Federal Reserve Chairman Ben Bernanke testified on "The Economic Outlook before Congress' Joint Economic Committee. While he didn't give much hope that rates would be rising anytime soon, he did offer hope that the Fed would begin withdrawing its special accommodations soon and again recognized the severe plight of savers. He says, "With unemployment well above normal levels and inflation subdued, fostering our congressionally mandated objectives of maximum employment and price stability requires a highly accommodative monetary policy. Normally, the Committee would provide policy accommodation by reducing its target for the federal funds rate, thus putting downward pressure on interest rates generally. However, the federal funds rate and other short-term money market rates have been close to zero since late 2008, so the Committee has had to use other policy tools."

Bernanke comments, "The first of these alternative tools is "forward guidance" about the FOMC's likely future target for the federal funds rate. Since December, the Committee's post-meeting statement has indicated that its current target range for the federal funds rate, 0 to 1/4 percent, will be appropriate "at least as long as the unemployment rate remains above 6-1/2 percent, inflation between one and two years ahead is projected to be no more than a half percentage point above the Committee's 2 percent longer-run goal, and longer-term inflation expectations continue to be well anchored." This guidance underscores the Committee's intention to maintain highly accommodative monetary policy as long as needed to support continued progress toward maximum employment and price stability."

He continues, "The second policy tool now in use is large-scale purchases of longer-term Treasury securities and agency mortgage-backed securities (MBS). These purchases put downward pressure on longer-term interest rates, including mortgage rates. For some months, the FOMC has been buying longer-term Treasury securities at a pace of $45 billion per month and agency MBS at a pace of $40 billion per month. The Committee has said that it will continue its securities purchases until the outlook for the labor market has improved substantially in a context of price stability. The Committee also has stated that in determining the size, pace, and composition of its asset purchases, it will take appropriate account of the likely efficacy and costs of such purchases as well as the extent of progress toward its economic objectives."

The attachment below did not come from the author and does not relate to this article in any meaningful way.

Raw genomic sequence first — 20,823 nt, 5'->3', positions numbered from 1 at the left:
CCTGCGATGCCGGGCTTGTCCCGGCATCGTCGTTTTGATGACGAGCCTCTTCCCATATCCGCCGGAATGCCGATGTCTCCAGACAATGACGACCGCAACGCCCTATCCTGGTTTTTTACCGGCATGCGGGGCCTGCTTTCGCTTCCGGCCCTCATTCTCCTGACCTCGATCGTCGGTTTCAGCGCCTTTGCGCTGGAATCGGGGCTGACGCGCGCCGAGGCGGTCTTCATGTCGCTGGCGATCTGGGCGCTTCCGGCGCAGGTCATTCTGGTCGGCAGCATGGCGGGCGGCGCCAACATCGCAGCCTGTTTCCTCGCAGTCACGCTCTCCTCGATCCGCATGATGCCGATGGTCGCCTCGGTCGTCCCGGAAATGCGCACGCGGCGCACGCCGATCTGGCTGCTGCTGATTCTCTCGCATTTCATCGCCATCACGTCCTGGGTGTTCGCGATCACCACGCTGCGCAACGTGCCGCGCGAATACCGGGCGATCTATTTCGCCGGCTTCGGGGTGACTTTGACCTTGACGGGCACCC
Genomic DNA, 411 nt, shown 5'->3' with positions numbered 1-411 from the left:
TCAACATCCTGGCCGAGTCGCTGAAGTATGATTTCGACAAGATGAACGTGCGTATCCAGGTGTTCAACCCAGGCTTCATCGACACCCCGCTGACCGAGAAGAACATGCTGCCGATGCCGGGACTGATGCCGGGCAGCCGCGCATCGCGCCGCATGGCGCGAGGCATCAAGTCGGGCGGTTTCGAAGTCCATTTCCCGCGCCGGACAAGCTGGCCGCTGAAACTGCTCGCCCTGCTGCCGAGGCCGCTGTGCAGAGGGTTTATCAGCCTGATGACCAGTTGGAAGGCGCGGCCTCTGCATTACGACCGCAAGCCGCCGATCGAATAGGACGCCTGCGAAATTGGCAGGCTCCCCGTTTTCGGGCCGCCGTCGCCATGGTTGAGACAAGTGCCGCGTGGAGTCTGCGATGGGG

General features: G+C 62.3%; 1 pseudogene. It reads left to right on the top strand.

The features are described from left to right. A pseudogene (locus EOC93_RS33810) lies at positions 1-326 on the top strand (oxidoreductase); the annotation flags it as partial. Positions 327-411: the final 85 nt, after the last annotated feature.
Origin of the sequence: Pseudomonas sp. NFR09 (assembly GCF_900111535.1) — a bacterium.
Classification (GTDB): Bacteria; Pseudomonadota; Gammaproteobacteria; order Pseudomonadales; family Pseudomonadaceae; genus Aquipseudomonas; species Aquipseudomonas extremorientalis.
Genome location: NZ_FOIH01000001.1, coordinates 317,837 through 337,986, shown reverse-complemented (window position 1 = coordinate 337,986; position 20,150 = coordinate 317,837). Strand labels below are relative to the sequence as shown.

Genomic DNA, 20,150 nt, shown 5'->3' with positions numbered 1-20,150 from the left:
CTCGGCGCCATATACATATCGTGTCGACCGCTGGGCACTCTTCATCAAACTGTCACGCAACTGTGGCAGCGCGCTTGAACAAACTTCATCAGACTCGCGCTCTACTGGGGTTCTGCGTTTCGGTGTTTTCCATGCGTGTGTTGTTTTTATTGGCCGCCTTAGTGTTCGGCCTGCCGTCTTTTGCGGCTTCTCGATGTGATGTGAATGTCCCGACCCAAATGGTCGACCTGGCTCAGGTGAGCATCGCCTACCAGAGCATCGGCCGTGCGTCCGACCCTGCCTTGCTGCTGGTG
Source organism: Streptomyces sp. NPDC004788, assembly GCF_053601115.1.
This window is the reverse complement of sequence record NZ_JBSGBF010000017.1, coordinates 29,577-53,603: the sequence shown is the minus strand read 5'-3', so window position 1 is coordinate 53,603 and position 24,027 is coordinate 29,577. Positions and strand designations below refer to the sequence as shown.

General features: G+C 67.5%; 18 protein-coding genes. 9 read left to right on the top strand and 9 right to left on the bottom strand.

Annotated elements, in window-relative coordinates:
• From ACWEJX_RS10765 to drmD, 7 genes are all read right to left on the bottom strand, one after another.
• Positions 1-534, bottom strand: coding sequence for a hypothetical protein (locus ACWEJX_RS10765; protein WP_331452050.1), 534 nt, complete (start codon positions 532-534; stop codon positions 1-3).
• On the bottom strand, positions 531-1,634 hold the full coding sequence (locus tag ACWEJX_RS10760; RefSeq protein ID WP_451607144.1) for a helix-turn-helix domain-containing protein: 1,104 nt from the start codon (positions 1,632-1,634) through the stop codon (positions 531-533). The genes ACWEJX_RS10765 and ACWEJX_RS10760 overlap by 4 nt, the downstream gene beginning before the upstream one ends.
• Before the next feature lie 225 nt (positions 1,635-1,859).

Bernanke explains, "At its most recent meeting, the Committee made clear that it is prepared to increase or reduce the pace of its asset purchases to ensure that the stance of monetary policy remains appropriate as the outlook for the labor market or inflation changes. Accordingly, in considering whether a recalibration of the pace of its purchases is warranted, the Committee will continue to assess the degree of progress made toward its objectives in light of incoming information. The Committee also reiterated, consistent with its forward guidance regarding the federal funds rate, that it expects a highly accommodative stance of monetary policy to remain appropriate for a considerable time after the asset purchase program ends and the economic recovery strengthens."